In the early hours of the morning of 18th April 1944 RAF Bradwell Bay things were routine, not too busy. However, this was the final night of Goering’s ‘Little Blitz’ and there was a lot of enemy aircraft returning to their bases on the continent, a lot of them were JU88’s, following the east coast trying to find their way home. 488 squadron (NZ) was scrambled to catch the enemy aircraft. This was to be a good night, 2 JU88’s was bought down. One by F/Lt J.A.S. Hall, this was to be Halls 4th victory. The other aircraft was downed by W/O Bourke, this was the first ‘Hun’ bought down by a New Zealand NCO.

The weather at Bradwell was cloudy becoming fair and later fine. Moderate to good visibility. Moderate to N.E. winds, calm after 22.00 hours. However, Manston, as the crow-flies, only about 33 miles away, was closed in. 5 aircraft of 605 squadron had diverted from Manston to Bradwell, following operation Flower. F/Lt Allison had destroyed a FW 190, during the operation. (Operation Flower was a British programme of low-level night intruder missions by de Havilland Mosquito warplanes over German airfields (26 March 1944/8 May 1945). Long Range Mustangs of 19 and 95 squadrons flew in for refuelling before taking off to provide fighter escorts for some fortresses. At about 02.30 flying control received a message that there was a Lancaster, which was thought to be in trouble. Flying control was to guide the aircraft in.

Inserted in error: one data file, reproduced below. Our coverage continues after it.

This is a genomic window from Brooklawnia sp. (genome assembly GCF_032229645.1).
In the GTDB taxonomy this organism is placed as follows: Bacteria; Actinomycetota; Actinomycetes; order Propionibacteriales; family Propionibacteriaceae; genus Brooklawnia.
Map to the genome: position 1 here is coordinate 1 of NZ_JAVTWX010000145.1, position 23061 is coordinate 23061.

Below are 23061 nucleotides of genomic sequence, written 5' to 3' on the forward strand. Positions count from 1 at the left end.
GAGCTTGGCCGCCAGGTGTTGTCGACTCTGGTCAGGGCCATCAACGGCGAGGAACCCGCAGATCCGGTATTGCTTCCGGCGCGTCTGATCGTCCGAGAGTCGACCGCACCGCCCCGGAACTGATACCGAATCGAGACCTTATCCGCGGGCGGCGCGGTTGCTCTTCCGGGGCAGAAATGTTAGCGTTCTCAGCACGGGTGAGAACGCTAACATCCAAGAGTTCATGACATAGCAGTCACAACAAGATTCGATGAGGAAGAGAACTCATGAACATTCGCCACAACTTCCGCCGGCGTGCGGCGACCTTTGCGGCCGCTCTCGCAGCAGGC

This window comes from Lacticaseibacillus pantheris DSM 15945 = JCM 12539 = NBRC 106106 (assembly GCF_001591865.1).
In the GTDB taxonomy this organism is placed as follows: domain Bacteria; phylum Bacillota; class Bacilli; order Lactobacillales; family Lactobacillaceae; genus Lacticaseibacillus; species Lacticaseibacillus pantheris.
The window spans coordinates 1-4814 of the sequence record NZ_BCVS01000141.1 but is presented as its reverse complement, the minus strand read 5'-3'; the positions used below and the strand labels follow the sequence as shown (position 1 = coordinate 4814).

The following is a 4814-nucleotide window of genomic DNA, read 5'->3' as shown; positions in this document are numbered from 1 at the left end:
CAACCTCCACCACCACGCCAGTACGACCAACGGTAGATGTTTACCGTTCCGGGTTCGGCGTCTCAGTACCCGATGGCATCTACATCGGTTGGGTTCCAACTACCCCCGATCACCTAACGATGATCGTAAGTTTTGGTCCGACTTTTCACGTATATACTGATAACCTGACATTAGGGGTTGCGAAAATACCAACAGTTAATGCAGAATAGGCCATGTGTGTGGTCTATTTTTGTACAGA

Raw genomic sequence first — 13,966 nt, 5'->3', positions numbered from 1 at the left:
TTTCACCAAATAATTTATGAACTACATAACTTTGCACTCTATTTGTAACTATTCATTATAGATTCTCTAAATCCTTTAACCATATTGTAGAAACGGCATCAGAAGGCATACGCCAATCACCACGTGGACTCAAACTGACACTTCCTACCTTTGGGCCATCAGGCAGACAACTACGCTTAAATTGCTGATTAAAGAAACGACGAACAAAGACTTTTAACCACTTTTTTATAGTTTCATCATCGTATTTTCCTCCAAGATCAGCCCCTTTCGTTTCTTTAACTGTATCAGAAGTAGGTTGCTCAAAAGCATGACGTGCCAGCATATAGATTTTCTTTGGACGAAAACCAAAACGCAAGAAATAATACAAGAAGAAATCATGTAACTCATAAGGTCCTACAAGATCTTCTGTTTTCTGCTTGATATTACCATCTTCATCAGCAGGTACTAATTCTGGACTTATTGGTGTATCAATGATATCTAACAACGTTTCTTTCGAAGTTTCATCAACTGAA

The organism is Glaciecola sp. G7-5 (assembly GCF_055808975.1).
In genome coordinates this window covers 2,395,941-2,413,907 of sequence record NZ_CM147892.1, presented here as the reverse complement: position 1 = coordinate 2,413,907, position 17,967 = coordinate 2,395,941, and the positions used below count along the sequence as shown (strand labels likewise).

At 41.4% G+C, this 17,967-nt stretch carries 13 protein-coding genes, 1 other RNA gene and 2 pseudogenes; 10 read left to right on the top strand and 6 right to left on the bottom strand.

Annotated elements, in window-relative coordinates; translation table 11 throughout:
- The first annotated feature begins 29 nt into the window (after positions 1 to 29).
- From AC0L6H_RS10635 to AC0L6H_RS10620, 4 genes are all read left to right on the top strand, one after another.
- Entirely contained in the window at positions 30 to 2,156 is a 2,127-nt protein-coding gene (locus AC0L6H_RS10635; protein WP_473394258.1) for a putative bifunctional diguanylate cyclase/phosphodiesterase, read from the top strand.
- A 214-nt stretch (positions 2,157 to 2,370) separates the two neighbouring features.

The aircraft passed over flying control at about 600 feet. Both Group and Sector controls confirmed the aircraft was friendly and so green flares were fired to give permission to land. Mosquitos waiting to land were told to orbit the base to allow the aircraft in distress to land.The aircraft made a belly landing with the port engine on fire. The fire and ambulance crews had a surprise on their arrival. Rather than the expected Lancaster Bomber the aircraft was in fact a German JU 88!

The four-man German crew got out of the aircraft, which was not too badly damaged.The crew were U.F.F.Z Heinz Brandt (Pilot), U.F.F.Z Maximillian Oppel (Observer), O/G. F.R. Walter Kobusch (Radio Operator) and G.F.R. Heinz Oberwinter (Gunner). They were immediately arrested and taken to the main guardroom, the Commanding Officer and Intelligence Officer came and took charge of the prisoners and documents they had with them. The crew had been on an air raid over London and were hit by anti-aircraft fire. The only person of the crew who was injured was Heinz Oberwinter, who had a minor injury to his foot. The landing of an enemy aircraft, especially if intact, was a major event for either side as there was so much potential, the aircraft and radar equipment could be examined.

The following day many visits were paid to Bradwell to see the JU 88. General Strickland, Commanding IX U.S.A.A.F., A.D.C. Col. Schofield. F/Lt Ellen came to carry out a technical examination of the aircraft and F/Lt Keen came to interrogate the prisoners. The prisoners were later in the evening were taken to a prisoner of war camp, except for Heinz Oberwinter who was taken to a prisoner of war hospital, due to having a splinter of shrapnel in his foot. The prisoners were taken under guard by the RAF Regiment 2840 Squadron.

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